During the hearing, Regan also underscored the importance of evaluating how the EPA treats PFAS. The Biden administration has stated it plans to designate certain chemicals in that category as hazardous and aims to set enforceable limits in the Safe Drinking Water Act. There are currently no federal maximum contaminant levels established for PFAS chemicals. In his work at North Carolina’s DEQ, Regan negotiated cleanup efforts of the Cape Fear River, which had been contaminated with PFAS.
Senators Kirsten Gillibrand (D-N.Y.) and Shelley Moore Capito (R-W.Va.) told Regan they are working on bipartisan legislation that would require EPA to set standards in the Safe Drinking Water act for PFAS, which they said the previous administration did not move quickly enough to address.
Regan assured them the EPA would pursue PFAS discharge limits and water quality values, but stopped short of confirming that the EPA would officially implement a drinking water standard, instead saying he would “sit down and spend time with EPA and with our counsel to understand the multiple avenues I believe we have to address PFAS.”
Regan also highlighted his commitment to environmental justice, another flagship priority for the Biden administration based on early activity. In recent years, several states have also become more focused on integrating environmental justice considerations into permitting requirements. Waste and recycling industry stakeholders, whose facilities could potentially be affected by these moves, say they are examining the role they can play in furthering these efforts.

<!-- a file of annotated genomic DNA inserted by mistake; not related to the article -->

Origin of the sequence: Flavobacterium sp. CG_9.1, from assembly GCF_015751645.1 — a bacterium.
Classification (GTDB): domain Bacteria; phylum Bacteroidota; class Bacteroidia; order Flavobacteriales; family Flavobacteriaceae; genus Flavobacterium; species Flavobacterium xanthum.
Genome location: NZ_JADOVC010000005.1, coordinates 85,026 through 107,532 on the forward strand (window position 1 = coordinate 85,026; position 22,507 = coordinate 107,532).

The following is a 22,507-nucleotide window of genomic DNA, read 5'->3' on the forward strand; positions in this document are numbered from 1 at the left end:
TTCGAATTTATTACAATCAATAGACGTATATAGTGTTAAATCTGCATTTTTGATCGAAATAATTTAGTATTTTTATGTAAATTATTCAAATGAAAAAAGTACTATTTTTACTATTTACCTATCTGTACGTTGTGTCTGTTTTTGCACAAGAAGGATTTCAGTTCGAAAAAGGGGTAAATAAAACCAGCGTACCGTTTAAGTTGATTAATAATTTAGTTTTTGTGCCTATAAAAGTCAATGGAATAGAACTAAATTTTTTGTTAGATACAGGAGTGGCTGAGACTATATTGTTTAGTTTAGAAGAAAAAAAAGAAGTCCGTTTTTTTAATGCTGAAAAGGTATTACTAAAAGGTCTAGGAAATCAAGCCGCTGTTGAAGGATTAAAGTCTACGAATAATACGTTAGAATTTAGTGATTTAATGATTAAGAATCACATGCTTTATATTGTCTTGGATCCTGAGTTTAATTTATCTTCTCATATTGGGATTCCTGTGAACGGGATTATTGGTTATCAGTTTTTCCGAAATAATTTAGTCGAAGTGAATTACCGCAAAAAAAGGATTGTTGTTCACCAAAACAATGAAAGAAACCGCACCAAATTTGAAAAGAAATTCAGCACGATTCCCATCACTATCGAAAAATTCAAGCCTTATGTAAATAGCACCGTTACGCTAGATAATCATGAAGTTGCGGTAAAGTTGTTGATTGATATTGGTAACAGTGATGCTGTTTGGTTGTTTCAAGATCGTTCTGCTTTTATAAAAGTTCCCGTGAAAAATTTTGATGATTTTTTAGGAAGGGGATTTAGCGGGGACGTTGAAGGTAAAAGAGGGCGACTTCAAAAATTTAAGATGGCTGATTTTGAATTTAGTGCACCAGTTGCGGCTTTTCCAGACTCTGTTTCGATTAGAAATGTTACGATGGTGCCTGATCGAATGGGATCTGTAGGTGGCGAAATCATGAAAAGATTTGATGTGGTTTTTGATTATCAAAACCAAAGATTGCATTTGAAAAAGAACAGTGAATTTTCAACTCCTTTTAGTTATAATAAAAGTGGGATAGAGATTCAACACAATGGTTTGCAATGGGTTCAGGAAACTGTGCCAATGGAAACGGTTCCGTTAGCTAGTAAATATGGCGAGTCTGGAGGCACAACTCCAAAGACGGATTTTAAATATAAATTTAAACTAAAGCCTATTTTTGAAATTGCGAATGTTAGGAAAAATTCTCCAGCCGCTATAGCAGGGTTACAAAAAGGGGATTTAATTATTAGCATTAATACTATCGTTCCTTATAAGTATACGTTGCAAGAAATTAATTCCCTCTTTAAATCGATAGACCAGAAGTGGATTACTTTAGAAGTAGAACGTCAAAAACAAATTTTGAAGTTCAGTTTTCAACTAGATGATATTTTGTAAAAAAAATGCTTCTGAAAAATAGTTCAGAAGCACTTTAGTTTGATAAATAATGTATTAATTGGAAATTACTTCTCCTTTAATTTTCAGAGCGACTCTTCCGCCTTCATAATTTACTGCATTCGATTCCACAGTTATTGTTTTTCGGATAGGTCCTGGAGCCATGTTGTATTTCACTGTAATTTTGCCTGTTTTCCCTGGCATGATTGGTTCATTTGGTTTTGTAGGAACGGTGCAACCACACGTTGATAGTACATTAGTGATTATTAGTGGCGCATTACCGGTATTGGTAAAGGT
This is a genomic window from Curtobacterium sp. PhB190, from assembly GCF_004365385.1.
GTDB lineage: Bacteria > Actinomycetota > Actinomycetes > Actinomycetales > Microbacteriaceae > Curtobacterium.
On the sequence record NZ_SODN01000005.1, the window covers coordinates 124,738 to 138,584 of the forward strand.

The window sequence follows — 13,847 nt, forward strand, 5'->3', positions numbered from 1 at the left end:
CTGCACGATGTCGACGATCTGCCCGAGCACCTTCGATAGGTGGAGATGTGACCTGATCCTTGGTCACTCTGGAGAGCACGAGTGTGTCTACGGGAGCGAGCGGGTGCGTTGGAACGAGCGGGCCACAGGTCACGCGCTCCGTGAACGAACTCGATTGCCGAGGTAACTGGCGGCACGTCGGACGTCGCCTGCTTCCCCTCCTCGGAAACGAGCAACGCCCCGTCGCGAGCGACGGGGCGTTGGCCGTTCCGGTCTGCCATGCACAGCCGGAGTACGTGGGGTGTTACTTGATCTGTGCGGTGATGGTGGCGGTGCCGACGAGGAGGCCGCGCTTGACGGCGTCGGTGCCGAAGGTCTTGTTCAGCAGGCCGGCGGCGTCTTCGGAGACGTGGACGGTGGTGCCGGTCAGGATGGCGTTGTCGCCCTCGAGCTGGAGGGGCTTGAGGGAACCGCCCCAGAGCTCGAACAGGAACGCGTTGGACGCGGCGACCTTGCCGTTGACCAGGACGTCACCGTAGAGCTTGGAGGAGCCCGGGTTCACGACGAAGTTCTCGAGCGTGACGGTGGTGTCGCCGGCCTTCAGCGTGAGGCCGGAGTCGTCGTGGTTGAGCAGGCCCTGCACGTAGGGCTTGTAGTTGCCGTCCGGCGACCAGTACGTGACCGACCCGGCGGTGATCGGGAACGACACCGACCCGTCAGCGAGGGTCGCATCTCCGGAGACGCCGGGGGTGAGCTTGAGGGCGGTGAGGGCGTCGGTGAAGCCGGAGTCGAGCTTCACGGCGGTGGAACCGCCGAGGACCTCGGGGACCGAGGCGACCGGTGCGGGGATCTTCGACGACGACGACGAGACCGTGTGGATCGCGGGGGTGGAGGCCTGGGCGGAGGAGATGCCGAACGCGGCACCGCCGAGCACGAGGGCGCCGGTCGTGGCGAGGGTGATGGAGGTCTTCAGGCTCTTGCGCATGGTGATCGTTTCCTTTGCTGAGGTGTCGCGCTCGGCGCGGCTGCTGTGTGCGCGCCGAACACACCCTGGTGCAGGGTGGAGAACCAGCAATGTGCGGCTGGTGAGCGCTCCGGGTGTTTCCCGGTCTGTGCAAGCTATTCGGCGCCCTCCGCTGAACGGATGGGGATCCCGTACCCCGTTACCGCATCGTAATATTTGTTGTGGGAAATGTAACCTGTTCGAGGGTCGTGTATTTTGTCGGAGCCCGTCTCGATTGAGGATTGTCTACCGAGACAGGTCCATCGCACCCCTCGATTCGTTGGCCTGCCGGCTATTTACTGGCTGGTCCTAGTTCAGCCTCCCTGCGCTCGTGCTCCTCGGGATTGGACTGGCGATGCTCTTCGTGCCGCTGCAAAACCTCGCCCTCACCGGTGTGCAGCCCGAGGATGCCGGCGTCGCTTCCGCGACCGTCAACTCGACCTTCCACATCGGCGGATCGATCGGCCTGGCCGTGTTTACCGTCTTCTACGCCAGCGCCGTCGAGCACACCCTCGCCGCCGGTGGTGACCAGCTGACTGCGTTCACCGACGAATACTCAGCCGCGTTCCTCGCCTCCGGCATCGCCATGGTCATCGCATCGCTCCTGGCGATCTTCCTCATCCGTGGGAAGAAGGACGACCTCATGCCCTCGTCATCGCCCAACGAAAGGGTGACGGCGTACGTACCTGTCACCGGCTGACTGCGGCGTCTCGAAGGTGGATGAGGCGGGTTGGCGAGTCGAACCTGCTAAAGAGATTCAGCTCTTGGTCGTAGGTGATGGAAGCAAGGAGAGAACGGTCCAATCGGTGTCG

Regan is known for establishing North Carolina’s Environmental Justice and Equity Advisory Board, and said he is enthusiastic about “bridging environmentalism and civil rights to find solutions for our fenceline and disproportionately impacted communities” at the federal level. He pledged to make sure the EPA can provide “adequate resources” to address environmental justice efforts and plans to hire an environmental justice advisor.
Regan also discussed the EPA’s plans for addressing issues related to the Renewable Fuel Standard program, which is meant to reduce greenhouse gas emissions and boost the country’s renewable fuels sector. Senators expressed frustration that past decision-making was not transparent, and Regan assured them the EPA would “let science lead us and we will follow the letter of the law as it was intended for that purpose.” Future decisions about the program could have implications for biogas generators, such as landfills and anaerobic digesters, and potentially influence the use compressed natural gas vehicles.
Throughout the hearing, in response to multiple questions, Regan promised to build EPA policies only after talking with stakeholders from all sides of the issue, and pledged to advance the administration’s environmental goals without sacrificing U.S. economic growth.
Industry groups such as the National Waste and Recycling Association, the Solid Waste and Recycling Association and the Institute of Scrap Recycling Industries have previously said they look forward to working closely with Regan and his staff on relevant proposals.